By Anna Vivienne
Tour guides who are actively involve in taking their guests for tours may have gone to many places in the State; rivers, forests, flowers, water falls, sea, sun, sand and edibles. You may have shown them all of these and you are not wrong in assuming that your guests have seen everything. Almost.
But there is something that you may have left out. The people’s past. A visit to the Sabah Museum is a must, if the guests are to know about the people cultural heritage and the State’s history, culture, social and natural history. In the Museum, you can see them all in one place.
First of all there is the Time Tunnel, a gallery that shows prehistory; through archaeological and antiquity studies.
On exhibit is Stone Age artefacts found in Tingkayu archaeological site and Madai caves. They are believed to be 20,000 to 25,000 years old. These are considered to be examples of the finest stone tools discovered in South East Asia. Human presence have also been detected at the. Baturong, Madai, Gomantong and Tapadong caves.
A replica of the only known prehistoric rock carving in Sabah is also displayed here. This is the Tomani (in Tenom) rock carving.
Folklore has it that it was made by five brothers who expressed their grief in the carving at the death of their youngest brother.
A replica of a cave is also exhibited here. This cave actually seeks to show guests how the caves in Sabah look like. One fine example of functional caves (at least in the past) is the Agop Tulug Caves in Kinabatangan, The Agop Tulug is used to as burial ground in the olden days. Within the caves are carved coffins more than 250 years old.
In fact, the simulated cave at the houses a pair of intricately carved coffins which are two of the old coffins found in the Agop Tulug caves.
Some section of the Time Tunnel shows the evolvement of the State in modern age. There you will be able to see how the State grew from the colonial era to how it is today. This includes the administration during British times, the Second World War, and the independence of Sabah. You will also know how the leaders of yesteryears looked like.
The people’s life in the past is mystical in that there are spirits in every living beings even inanimate subjects like stones, rocks and boulders. They carry out rituals to appease these spirits. In these rituals earthen containers are used.
The rites and rituals are almost gone now, but you can view the vessels that were used in the ceremonies.
A gallery is dedicated to these items; there the various wares that were used are exhibited. The vessels were acquired by barter trade.
In the gallery 14th. - 19th. Century trade ceramics of Vietnamese origin, 17th. - 19th. Century Japanese make, 19th. - 20th. Century European origin and the trade wares of Thailand are exhibited. There are also several ceramics from China. They include ceramics from the Song, Yuan, Late Ming, and Late Qing periods. Burial and dowry jars used by the people are also on exhibit.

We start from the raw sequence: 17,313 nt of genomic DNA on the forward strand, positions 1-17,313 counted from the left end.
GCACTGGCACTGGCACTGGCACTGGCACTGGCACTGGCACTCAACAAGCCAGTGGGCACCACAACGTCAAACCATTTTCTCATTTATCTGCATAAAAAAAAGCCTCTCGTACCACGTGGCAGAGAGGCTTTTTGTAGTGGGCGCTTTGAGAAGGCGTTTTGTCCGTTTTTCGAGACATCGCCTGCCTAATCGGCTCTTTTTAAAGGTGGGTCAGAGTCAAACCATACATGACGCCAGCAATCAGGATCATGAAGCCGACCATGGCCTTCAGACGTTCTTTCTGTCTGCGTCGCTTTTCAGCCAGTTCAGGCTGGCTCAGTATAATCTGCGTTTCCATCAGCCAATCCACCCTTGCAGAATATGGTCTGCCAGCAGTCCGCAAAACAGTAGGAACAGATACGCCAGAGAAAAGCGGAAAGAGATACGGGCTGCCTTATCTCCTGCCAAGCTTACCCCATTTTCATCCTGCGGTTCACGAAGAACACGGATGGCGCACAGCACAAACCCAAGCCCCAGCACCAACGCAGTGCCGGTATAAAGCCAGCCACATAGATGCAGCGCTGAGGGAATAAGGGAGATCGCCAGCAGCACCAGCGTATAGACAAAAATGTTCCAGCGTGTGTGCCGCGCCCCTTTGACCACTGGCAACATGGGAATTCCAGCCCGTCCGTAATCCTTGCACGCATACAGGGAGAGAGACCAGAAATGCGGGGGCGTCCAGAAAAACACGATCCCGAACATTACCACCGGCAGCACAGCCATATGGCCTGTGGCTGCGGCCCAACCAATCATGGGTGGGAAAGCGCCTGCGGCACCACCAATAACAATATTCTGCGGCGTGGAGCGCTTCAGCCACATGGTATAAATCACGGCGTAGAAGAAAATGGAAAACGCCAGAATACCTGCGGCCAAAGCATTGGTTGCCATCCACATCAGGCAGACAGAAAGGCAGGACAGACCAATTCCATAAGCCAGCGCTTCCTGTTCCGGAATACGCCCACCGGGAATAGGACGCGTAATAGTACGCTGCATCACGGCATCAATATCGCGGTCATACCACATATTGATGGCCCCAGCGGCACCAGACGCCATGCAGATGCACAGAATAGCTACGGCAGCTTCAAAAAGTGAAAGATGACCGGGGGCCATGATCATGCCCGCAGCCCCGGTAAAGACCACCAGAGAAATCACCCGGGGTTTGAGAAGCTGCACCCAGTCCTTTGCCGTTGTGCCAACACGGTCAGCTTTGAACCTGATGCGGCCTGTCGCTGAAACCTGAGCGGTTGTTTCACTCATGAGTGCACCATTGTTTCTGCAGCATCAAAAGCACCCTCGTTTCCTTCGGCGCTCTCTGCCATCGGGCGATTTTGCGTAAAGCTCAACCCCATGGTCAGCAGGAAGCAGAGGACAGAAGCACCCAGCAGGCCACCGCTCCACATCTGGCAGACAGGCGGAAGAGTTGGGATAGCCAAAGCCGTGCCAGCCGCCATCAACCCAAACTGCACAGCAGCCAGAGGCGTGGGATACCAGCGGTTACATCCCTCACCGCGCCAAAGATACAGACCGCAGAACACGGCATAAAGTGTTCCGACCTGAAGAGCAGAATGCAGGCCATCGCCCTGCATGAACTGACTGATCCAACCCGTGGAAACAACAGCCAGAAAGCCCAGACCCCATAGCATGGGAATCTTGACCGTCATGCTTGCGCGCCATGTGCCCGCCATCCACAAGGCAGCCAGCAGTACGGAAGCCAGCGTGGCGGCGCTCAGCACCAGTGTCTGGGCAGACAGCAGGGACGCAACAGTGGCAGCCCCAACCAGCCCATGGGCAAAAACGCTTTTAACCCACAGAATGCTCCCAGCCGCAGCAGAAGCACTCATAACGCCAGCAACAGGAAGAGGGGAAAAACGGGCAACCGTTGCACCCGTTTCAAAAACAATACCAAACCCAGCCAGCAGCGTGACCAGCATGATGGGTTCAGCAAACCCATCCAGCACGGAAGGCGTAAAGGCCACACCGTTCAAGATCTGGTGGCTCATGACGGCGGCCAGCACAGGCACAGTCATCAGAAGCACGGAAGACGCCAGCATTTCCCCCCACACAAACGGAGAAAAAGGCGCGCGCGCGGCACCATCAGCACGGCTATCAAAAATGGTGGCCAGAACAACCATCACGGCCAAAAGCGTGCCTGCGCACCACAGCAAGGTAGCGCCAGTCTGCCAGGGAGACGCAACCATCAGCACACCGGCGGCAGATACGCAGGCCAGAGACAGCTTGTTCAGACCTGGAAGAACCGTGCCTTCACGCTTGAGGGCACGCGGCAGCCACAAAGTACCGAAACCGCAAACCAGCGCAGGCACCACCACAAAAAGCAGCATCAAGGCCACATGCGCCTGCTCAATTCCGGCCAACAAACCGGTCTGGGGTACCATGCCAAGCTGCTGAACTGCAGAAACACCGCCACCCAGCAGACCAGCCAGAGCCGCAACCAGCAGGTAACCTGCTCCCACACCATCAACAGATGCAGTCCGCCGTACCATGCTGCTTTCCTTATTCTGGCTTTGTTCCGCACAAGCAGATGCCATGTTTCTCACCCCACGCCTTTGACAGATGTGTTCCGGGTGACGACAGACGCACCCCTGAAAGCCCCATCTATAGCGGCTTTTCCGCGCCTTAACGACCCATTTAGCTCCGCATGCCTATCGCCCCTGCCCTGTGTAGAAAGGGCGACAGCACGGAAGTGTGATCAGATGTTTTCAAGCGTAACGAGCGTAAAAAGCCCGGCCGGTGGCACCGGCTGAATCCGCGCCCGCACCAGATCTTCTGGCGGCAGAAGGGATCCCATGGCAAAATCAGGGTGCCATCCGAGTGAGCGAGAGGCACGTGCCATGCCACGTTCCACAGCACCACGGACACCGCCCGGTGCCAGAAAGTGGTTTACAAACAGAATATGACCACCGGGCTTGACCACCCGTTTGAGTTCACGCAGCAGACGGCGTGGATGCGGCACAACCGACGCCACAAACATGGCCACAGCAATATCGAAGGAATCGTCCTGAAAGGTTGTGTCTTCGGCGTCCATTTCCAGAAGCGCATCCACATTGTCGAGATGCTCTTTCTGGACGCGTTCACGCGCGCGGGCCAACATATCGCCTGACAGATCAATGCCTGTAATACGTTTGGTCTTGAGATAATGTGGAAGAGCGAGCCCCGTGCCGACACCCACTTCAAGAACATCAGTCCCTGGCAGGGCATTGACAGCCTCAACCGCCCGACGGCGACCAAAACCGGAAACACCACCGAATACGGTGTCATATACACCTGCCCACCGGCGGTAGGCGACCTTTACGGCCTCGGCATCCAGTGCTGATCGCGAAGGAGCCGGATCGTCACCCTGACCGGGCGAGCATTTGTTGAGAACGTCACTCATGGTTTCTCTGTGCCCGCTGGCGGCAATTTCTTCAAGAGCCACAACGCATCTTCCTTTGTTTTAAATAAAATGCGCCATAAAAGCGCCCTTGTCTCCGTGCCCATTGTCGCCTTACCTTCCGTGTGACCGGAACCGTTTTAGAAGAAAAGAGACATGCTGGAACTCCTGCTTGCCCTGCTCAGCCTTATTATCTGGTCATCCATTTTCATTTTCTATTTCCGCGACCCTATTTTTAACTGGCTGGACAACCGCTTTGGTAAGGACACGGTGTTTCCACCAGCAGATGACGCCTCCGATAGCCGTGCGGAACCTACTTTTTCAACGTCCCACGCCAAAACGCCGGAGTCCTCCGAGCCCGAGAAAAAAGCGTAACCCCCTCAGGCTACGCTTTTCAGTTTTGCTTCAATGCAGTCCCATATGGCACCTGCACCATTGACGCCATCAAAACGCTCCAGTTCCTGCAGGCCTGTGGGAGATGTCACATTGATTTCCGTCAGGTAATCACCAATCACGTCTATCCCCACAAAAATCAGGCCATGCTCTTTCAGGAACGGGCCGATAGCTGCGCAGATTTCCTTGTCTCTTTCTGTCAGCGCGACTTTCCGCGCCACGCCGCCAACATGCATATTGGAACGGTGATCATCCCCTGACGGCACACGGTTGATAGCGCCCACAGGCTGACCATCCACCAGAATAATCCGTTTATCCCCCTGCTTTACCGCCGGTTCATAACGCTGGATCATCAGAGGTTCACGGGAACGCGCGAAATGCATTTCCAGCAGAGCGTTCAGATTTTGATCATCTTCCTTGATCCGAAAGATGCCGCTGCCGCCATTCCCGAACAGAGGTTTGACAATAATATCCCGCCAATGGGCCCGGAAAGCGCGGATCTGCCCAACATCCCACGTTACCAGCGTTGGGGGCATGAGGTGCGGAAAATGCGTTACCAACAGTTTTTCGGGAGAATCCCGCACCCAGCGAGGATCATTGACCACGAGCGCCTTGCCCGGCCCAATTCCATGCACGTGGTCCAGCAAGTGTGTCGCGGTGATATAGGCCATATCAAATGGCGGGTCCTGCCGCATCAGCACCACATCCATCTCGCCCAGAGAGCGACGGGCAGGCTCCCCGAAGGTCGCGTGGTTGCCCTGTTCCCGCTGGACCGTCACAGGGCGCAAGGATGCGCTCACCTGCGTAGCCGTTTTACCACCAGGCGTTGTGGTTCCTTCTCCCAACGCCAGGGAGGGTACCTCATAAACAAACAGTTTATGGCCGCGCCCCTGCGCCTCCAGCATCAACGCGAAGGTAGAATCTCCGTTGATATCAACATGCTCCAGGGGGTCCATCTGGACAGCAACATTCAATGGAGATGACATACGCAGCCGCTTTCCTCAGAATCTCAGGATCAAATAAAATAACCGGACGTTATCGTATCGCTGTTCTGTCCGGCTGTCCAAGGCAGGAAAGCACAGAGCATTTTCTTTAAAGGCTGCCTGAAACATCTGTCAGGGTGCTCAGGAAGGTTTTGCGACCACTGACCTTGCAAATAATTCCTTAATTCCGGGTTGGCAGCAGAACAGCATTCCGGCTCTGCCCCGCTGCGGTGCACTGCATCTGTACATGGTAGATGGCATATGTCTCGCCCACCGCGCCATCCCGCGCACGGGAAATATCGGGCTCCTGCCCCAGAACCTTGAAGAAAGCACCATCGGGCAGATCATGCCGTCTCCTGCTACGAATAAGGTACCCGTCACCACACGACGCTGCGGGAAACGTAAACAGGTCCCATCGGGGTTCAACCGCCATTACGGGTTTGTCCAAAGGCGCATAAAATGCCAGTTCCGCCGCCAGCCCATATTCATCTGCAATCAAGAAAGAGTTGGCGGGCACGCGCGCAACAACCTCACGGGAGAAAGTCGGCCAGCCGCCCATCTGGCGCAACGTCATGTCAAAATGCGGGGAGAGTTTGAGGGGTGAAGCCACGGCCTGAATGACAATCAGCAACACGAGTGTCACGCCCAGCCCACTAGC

Also on display are several ritual jars which are used by the local people for burial and as dowry.
The rich and diverse zoological and botanical heritage of Sabah is also on exhibit at the Natural History Gallery. Preserved local zoological specimens are also displayed.
They include a 2-horned Sumatran rhinoceros, Rheithrosciurus macrotis, the Otter Civet, Moon Rat, Tangalung, Giant Tufted Ground Squirrel, and short-tailed Mongoose.
A gallery is also dedicated to the people of Sabah. Called the Colour, Cloth and Costumes gallery, various traditional attire of the indigenous people of Sabah are on display there.
The traditional costumes, headgear and personal ornaments of the seven main groups of people are shown here. As we all know each group have their own costumes and attires so the exhibition is quite colourful to say the least.
The seven groups represented in the gallery are: Bajau, Kadazan Penampang, Lotud, Rungus, Suluk, Murut and Dusun Tindal.
For an insight of the people’s home, the Sabah Museum Heritage Village sited within the Ethnobotanical Gardens, in the Sabah Museum Complex, is a good place to go. The Village displays replicas of traditional houses which are made up of 11 units of houses of the local communities from various areas in Sabah. A Lepa boat is also sited there. Lepa doubles as a home for the people at Semporna.
The ethnobotanical garden found here consists of herbs and ritual plants used by the people since time immemorial.
The traditional houses there depict the usage of wood and related materials by the people. They show how ingenious the people were in the utilisation of wood and other plant material. I am informed that the houses were built by the relevant ethnic group to ensure authenticity.
To emphasise this authenticity, the houses are furnished with items that were part of the people’s household in the past. They include bamboo water containers, spoons, ladles and various others.
Occasionally activities such as handicraft making demonstrations and sales, cultural dance performances and traditional games are held here. These activities are usually carried out during the month of May, to coincide with the State level Harvest Festival Celebrations.
Any visits by dignitaries and VIPs will usually end at the Heritage Village.
So if you are taking your tourists on a tour of Sabah, treat them like VIPs and end their visit at the Museum.
I am sure they will leave with better and deeper insight about Sabah and its people.
Courtesy of: New Sabah Times 'In' Sites - Sabah Travel and Leisure Guide